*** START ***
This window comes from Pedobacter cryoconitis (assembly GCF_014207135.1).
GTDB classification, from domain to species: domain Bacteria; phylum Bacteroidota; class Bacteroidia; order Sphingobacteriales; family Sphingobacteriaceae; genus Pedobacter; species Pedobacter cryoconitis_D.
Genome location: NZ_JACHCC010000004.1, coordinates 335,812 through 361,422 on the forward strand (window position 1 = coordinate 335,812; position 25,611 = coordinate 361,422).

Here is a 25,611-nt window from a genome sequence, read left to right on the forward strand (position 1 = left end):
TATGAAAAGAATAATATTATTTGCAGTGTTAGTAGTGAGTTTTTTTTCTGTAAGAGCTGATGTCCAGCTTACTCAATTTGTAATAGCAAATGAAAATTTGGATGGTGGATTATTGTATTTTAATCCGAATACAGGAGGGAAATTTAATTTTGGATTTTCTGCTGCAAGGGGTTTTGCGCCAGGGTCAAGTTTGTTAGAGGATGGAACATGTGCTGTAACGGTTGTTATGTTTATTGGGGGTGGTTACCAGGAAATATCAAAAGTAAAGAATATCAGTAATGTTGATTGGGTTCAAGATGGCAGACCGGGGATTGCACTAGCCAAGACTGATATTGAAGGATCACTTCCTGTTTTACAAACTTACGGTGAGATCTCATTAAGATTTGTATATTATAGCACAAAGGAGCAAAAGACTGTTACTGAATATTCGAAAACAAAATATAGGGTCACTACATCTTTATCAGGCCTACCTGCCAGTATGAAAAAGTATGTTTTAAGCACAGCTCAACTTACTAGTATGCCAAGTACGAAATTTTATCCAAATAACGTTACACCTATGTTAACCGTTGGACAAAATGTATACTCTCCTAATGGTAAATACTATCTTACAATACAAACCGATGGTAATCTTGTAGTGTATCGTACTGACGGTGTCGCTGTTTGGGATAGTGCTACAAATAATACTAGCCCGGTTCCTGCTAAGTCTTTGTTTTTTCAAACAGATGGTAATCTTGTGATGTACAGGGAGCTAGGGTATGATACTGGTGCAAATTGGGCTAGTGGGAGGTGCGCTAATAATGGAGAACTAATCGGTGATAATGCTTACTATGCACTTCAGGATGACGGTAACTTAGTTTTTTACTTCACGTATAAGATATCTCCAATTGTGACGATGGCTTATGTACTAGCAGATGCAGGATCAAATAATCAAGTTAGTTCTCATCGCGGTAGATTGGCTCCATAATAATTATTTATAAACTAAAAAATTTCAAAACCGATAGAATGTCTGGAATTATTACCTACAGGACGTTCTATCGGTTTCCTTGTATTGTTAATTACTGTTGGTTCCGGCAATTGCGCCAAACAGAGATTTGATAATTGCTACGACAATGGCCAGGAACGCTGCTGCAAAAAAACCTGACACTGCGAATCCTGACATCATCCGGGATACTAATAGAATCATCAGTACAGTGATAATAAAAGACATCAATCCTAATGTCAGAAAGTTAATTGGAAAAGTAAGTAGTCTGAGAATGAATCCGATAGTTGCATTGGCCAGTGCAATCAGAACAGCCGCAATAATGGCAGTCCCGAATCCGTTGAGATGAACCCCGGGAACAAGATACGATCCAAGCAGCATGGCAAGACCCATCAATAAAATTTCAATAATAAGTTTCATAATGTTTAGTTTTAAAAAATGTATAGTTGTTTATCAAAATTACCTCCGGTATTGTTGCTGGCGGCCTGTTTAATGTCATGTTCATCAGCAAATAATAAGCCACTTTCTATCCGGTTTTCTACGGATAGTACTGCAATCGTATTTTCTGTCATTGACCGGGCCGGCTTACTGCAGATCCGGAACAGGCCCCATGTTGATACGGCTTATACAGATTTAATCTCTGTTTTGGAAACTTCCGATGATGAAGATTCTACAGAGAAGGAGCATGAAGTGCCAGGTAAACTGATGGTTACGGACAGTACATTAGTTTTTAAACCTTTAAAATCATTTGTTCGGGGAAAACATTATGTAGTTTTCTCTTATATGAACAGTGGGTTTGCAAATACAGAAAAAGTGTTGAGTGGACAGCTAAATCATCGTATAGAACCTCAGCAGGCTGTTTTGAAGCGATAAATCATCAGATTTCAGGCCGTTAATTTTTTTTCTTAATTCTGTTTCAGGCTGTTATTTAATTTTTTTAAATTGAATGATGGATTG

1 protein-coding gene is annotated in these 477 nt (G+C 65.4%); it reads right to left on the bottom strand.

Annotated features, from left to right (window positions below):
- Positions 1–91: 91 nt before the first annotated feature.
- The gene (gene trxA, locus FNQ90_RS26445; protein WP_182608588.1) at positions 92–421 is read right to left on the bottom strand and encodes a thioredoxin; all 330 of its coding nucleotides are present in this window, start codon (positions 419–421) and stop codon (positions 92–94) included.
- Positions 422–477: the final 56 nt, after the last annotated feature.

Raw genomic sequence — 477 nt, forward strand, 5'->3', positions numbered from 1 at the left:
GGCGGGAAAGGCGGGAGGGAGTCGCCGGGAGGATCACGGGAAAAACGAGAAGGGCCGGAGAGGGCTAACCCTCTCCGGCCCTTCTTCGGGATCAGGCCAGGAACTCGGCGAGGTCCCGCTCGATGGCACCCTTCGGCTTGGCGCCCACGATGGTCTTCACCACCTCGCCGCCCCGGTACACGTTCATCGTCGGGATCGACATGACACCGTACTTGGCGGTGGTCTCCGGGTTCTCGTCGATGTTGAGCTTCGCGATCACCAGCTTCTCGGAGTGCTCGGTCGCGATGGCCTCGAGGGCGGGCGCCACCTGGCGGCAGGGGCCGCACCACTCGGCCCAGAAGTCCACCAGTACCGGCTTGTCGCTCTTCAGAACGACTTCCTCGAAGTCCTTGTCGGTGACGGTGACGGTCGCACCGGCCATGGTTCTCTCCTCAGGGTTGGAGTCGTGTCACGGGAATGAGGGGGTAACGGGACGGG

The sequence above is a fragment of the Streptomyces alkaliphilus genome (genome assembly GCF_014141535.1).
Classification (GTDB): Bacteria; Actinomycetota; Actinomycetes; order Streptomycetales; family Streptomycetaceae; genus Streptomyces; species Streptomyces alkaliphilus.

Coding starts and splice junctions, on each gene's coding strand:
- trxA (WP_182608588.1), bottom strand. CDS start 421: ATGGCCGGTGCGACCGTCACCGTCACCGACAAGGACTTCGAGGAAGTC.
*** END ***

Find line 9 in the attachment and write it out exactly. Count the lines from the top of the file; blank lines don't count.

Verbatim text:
- The gene (gene trxA, locus FNQ90_RS26445; protein WP_182608588.1) at positions 92–421 is read right to left on the bottom strand and encodes a thioredoxin; all 330 of its coding nucleotides are present in this window, start codon (positions 419–421) and stop codon (positions 92–94) included.